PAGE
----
Iit won’t be totally eliminated, but there’s a lot of reasoning here to entice businesses to install more cashless retail infrastructure. We’ll need more self-checkouts, contactless opportunities and apps to support people who do with to adapt to a more convenient method of checkout. E-payments overtook cash way back in 2014, so we’re well on our way.
Cash is, expensive. We know there’s usually a transaction fee associated with card payments, but there’s a lot of infrastructure that goes into cash handling. First of all, it’s the small increments of time lost each day when your staff are handling cash; checkout assistants counting out change, waiting for customers to organise cash, bringing cash to and from the table when dealing with payments at restaurants… the time saved on each transaction may amount to pennies in staffing costs, but when added up over thousands, if not millions of transactions over the year, it gets very inefficient.
Not only that, but some of your most expensive staff; your managers, spend hours each day organising and balancing tills, and counting cash at the end of the day. This can all be managed digitally with cashless transactions.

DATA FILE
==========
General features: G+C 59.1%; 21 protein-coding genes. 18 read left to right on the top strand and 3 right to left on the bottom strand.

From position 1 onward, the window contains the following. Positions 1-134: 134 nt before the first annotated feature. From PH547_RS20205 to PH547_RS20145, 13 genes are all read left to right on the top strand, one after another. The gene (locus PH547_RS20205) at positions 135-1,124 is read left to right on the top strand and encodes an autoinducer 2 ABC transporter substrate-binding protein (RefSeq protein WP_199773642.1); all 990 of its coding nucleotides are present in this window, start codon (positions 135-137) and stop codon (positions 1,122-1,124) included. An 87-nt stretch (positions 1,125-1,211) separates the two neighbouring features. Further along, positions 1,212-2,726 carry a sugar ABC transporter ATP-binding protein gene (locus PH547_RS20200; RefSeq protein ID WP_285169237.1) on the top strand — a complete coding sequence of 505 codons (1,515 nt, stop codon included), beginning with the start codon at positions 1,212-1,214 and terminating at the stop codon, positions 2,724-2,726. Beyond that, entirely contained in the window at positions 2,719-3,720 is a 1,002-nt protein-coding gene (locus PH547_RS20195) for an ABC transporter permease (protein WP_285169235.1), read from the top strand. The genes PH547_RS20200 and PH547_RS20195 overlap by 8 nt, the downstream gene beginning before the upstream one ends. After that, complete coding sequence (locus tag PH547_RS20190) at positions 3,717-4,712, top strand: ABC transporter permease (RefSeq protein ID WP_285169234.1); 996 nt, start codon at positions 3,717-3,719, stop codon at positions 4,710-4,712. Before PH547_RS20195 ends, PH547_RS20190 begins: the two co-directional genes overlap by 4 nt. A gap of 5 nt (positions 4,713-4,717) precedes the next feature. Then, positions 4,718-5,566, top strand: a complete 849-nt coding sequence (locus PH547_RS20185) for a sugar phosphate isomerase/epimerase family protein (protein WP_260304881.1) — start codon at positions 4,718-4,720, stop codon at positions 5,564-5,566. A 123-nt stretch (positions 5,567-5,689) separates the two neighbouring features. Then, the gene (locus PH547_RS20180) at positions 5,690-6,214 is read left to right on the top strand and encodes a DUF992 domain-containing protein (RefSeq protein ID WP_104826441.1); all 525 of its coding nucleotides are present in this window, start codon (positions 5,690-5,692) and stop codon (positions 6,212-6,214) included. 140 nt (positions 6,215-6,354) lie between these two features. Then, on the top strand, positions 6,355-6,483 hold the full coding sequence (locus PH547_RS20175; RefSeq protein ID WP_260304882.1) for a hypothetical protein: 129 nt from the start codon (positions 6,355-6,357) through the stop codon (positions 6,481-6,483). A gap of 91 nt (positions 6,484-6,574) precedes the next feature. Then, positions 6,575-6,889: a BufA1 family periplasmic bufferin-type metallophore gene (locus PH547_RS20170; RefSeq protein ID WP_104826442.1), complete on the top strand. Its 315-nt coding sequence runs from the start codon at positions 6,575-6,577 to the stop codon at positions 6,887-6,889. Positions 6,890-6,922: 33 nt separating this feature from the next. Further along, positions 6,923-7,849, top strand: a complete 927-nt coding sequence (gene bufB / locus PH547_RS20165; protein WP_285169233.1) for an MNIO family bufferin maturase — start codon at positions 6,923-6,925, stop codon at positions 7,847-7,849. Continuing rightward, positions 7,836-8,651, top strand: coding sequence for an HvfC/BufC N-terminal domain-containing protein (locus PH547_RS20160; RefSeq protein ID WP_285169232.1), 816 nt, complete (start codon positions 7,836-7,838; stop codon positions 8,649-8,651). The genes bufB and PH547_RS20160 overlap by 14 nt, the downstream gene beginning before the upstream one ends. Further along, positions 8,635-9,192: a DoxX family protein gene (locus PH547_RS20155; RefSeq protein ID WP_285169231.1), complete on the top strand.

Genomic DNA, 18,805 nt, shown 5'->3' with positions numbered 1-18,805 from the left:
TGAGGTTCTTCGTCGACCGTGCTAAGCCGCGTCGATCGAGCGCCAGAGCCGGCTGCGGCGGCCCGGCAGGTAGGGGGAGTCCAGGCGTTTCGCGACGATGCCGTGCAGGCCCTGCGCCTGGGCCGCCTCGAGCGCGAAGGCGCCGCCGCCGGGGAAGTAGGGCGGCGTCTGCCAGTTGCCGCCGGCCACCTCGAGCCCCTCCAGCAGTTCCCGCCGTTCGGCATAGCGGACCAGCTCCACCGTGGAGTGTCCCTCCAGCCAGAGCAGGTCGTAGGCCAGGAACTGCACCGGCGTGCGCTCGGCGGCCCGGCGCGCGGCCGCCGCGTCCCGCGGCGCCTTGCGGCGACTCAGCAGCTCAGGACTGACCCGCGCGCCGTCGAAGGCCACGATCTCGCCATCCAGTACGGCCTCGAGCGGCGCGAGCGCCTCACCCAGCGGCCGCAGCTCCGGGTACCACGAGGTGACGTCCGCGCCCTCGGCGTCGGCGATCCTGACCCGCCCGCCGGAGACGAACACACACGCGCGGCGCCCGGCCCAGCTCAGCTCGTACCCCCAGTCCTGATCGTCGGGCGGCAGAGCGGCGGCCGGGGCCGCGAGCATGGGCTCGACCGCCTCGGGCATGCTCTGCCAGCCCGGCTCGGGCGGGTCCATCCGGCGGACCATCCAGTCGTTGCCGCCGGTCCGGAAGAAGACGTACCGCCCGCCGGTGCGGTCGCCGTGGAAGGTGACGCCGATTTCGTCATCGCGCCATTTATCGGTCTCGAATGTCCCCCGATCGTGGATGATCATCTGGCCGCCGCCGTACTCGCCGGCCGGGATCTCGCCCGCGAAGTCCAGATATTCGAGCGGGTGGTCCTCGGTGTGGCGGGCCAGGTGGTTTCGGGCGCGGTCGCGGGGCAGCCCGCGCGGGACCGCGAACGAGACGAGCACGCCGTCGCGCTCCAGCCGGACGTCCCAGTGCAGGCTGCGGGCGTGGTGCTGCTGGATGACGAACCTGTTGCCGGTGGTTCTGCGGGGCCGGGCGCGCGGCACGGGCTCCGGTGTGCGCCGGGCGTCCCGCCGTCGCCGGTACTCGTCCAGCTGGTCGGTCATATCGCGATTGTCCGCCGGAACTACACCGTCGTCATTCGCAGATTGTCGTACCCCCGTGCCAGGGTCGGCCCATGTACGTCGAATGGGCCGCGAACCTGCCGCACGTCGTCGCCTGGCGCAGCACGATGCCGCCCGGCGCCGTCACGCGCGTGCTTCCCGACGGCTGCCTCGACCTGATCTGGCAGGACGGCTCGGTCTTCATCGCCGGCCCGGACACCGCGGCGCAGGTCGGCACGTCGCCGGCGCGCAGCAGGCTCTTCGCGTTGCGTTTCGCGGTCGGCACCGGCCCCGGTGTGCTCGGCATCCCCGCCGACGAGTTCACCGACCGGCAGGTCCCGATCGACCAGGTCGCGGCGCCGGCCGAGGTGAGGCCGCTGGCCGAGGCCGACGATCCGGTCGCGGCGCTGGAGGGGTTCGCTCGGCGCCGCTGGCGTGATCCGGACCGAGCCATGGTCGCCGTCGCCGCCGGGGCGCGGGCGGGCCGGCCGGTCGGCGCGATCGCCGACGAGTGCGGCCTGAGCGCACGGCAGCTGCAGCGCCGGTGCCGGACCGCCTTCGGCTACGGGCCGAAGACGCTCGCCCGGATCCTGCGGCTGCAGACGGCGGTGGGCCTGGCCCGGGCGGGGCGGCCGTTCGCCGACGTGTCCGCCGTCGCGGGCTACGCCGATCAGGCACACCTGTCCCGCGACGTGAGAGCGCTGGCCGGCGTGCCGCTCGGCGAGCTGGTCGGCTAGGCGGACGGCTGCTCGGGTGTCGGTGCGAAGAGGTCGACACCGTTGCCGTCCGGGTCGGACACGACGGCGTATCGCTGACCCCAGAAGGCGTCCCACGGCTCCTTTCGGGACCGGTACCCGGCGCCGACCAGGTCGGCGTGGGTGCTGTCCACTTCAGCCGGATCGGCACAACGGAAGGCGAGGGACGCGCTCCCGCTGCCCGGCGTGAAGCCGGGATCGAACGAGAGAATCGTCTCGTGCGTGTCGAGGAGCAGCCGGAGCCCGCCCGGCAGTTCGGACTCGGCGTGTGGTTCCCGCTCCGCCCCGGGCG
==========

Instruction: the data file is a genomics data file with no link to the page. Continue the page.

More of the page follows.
Businesses also need to either risk their staff’s safety by sending them out to bank large volumes of cash on a daily or weekly basis, and if not they need to pay costly security firms to handle the cash for them.
Fraud is another big problem, credit card fraud is on the decline since the introduction of chip and pin, but cash fraud is still extremely hard to track and deter. Cash theft can also be a problem, from the more obvious robberies, to the smaller day-to-day losses on the tills.
Till theft amounts to an average of a 4% revenue loss each month for UK businesses.
You’d think that it would be the larger businesses leading the way with cashless technology, but funnily enough it’s the smaller retailers who are the early adopters.
Especially those aimed at quick-fire transactions, who want to focus on giving their staff time to create a high quality product instead, such as artisanal coffee shops. With technology such as Square and Paypal offering very affordable portable 4G card readers, even traders at fairs and markets are going cashless.